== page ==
Stanford students celebrate release of graphic novel American Heathen
The graphic novel, which Stanford students researched, wrote and illustrated, focuses on the life and times of a Chinese American man who dedicated much of his life to improving the lives of Chinese immigrants in 19th-century America.
American Heathen focuses on the life and times of Wong Chin Foo, an advocate for Chinese immigrants in 19th-century America.
At a recent book launch on campus, six young Stanford artists sat at a long table in the Terrace Room of Margaret Jacks Hall with copies of American Heathen, the graphic novel they had written and illustrated, propped up in front of them.
The event marked the highly anticipated culmination of a two-quarter English course that began in September 2014, when the students met for the first time, and finished in March 2015, when they shipped their manuscript to the publisher.
It was the first time the students had seen their 160-page book about the life and times of Wong Chin Foo (1847-1898). Wong, an engaging speaker and a passionate advocate for the oppressed, dedicated much of his life to improving the station of Chinese immigrants living in 19th-century America.
One by one, the students stood up to talk about creating American Heathen, from choosing Wong as their subject through research, thumbnail sketches, drawing, inking and coloring, "cleaning" pages of stray marks, lettering, and editing.
Laura Zalles, a junior majoring in geology, talked about the importance of creating images that accurately reflected the historical period in which Wong lived. That required a lot of research into life in the late 1800s, not just in America but also in China.
In addition to reading a biography about Wong, the students researched clothing, sailing ships, slang, organized crime rings in American "Chinatowns," U.S. laws that denied civil rights to Chinese immigrants and civil war in South China.
In a couple instances, they discovered they hadn't done quite enough research.
"We had already finished inking a lot of pages and fully colored some pages when we learned that back in the century that we were trying to represent, everyone wore hats outside, all of the time," Zalles said, an insight into 19th-century America that also surprised the audience, which responded with sympathetic laughter.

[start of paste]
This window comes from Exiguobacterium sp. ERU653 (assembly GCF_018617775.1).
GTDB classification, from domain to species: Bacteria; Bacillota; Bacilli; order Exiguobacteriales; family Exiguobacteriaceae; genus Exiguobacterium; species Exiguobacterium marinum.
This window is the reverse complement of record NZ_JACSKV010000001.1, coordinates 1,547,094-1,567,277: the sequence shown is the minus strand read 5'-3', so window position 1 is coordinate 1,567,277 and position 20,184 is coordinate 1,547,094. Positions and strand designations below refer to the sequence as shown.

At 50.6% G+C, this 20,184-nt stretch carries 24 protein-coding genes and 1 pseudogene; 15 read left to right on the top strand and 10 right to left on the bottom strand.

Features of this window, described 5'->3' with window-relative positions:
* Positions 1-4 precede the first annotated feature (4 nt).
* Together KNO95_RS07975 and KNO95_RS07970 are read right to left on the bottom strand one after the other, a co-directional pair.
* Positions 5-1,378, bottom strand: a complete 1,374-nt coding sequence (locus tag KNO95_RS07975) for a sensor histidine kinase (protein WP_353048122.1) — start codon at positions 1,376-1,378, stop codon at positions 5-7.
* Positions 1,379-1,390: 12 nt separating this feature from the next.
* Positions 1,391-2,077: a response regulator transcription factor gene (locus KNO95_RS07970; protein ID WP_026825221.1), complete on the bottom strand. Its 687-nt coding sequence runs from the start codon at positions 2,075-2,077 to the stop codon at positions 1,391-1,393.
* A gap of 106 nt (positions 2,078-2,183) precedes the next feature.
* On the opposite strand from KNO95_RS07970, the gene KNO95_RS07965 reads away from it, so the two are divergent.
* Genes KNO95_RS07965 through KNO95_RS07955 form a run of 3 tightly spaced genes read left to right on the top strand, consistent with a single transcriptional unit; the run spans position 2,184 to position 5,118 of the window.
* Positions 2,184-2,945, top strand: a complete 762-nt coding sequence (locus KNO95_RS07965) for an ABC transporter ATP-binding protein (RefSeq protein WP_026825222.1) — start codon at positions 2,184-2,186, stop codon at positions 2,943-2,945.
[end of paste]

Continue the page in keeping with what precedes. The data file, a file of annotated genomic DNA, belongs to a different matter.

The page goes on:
"We had to go back through all of our pages that had people outside and photoshop in hats. But they had to be appropriate hats – hats that politicians and Chinese people in America actually wore in the 1880s."
Leah Kim, a junior majoring in computer science, talked about the "cool, creative process" of thumbnailing – producing pencil sketches of entire pages that would tell the dramatic story of Wong's life in a visually appealing way, including directions to artists about the emotions characters should convey. That was the first draft of the book.
"Thumbnailing sounds pretty easy, because you just need to draw what the page should look like – no details necessary," Kim said. "But we learned that it's quite difficult, because we had to present the story in a very condensed manner, and we needed to write down even the pettiest details on the side, just to make sure the final page would look exactly as we wanted. I would often ask the artists for more pages for certain chapters, because I didn't think there was enough visual information and dialogue that would help readers understand the story."
Naomi Lattanzi, a junior majoring in Japanese, described one of the challenges involved in writing a story set in an openly racist period in U.S. history.
"In order to show what our character was fighting against, we had to actually write in a lot of the grossly racist things that were said back then – without killing our own souls," she said. "Finding that balance was pretty interesting."